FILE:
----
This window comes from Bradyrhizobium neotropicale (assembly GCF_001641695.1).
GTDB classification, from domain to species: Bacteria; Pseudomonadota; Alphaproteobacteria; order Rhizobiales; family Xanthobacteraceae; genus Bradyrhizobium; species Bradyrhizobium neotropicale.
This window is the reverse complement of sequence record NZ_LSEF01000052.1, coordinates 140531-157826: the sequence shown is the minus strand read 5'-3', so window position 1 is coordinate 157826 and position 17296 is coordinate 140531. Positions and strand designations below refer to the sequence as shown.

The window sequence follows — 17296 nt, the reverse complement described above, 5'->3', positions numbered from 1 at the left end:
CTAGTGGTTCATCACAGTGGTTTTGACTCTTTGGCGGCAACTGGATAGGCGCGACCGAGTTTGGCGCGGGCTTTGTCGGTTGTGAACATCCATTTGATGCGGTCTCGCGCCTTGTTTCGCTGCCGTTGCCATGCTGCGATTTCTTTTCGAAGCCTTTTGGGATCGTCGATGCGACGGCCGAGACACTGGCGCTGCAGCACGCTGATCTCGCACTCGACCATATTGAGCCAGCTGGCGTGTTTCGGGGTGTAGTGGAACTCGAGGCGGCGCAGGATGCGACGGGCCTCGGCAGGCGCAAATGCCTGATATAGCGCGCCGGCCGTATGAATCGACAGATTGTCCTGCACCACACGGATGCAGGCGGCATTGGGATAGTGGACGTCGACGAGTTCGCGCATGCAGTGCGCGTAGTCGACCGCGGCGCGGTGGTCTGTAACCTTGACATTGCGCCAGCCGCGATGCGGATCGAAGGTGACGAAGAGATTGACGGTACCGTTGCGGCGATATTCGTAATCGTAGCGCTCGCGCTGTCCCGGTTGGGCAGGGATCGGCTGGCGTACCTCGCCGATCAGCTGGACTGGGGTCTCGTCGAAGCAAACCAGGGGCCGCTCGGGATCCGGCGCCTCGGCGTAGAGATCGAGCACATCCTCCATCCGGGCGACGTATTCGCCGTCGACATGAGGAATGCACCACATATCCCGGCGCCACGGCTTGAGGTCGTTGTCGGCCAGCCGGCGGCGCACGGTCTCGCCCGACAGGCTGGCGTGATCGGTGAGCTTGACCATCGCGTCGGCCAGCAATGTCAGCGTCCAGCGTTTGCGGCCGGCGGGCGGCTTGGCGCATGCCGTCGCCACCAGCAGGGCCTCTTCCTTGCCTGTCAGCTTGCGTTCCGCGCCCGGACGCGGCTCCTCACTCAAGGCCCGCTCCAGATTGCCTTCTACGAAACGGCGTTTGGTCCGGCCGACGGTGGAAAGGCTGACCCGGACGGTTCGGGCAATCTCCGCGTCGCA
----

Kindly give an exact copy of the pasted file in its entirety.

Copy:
This window comes from Bradyrhizobium neotropicale (assembly GCF_001641695.1).
GTDB classification, from domain to species: Bacteria; Pseudomonadota; Alphaproteobacteria; order Rhizobiales; family Xanthobacteraceae; genus Bradyrhizobium; species Bradyrhizobium neotropicale.
This window is the reverse complement of sequence record NZ_LSEF01000052.1, coordinates 140531-157826: the sequence shown is the minus strand read 5'-3', so window position 1 is coordinate 157826 and position 17296 is coordinate 140531. Positions and strand designations below refer to the sequence as shown.

The window sequence follows — 17296 nt, the reverse complement described above, 5'->3', positions numbered from 1 at the left end:
CTAGTGGTTCATCACAGTGGTTTTGACTCTTTGGCGGCAACTGGATAGGCGCGACCGAGTTTGGCGCGGGCTTTGTCGGTTGTGAACATCCATTTGATGCGGTCTCGCGCCTTGTTTCGCTGCCGTTGCCATGCTGCGATTTCTTTTCGAAGCCTTTTGGGATCGTCGATGCGACGGCCGAGACACTGGCGCTGCAGCACGCTGATCTCGCACTCGACCATATTGAGCCAGCTGGCGTGTTTCGGGGTGTAGTGGAACTCGAGGCGGCGCAGGATGCGACGGGCCTCGGCAGGCGCAAATGCCTGATATAGCGCGCCGGCCGTATGAATCGACAGATTGTCCTGCACCACACGGATGCAGGCGGCATTGGGATAGTGGACGTCGACGAGTTCGCGCATGCAGTGCGCGTAGTCGACCGCGGCGCGGTGGTCTGTAACCTTGACATTGCGCCAGCCGCGATGCGGATCGAAGGTGACGAAGAGATTGACGGTACCGTTGCGGCGATATTCGTAATCGTAGCGCTCGCGCTGTCCCGGTTGGGCAGGGATCGGCTGGCGTACCTCGCCGATCAGCTGGACTGGGGTCTCGTCGAAGCAAACCAGGGGCCGCTCGGGATCCGGCGCCTCGGCGTAGAGATCGAGCACATCCTCCATCCGGGCGACGTATTCGCCGTCGACATGAGGAATGCACCACATATCCCGGCGCCACGGCTTGAGGTCGTTGTCGGCCAGCCGGCGGCGCACGGTCTCGCCCGACAGGCTGGCGTGATCGGTGAGCTTGACCATCGCGTCGGCCAGCAATGTCAGCGTCCAGCGTTTGCGGCCGGCGGGCGGCTTGGCGCATGCCGTCGCCACCAGCAGGGCCTCTTCCTTGCCTGTCAGCTTGCGTTCCGCGCCCGGACGCGGCTCCTCACTCAAGGCCCGCTCCAGATTGCCTTCTACGAAACGGCGTTTGGTCCGGCCGACGGTGGAAAGGCTGACCCGGACGGTTCGGGCAATCTCCGCGTCGCA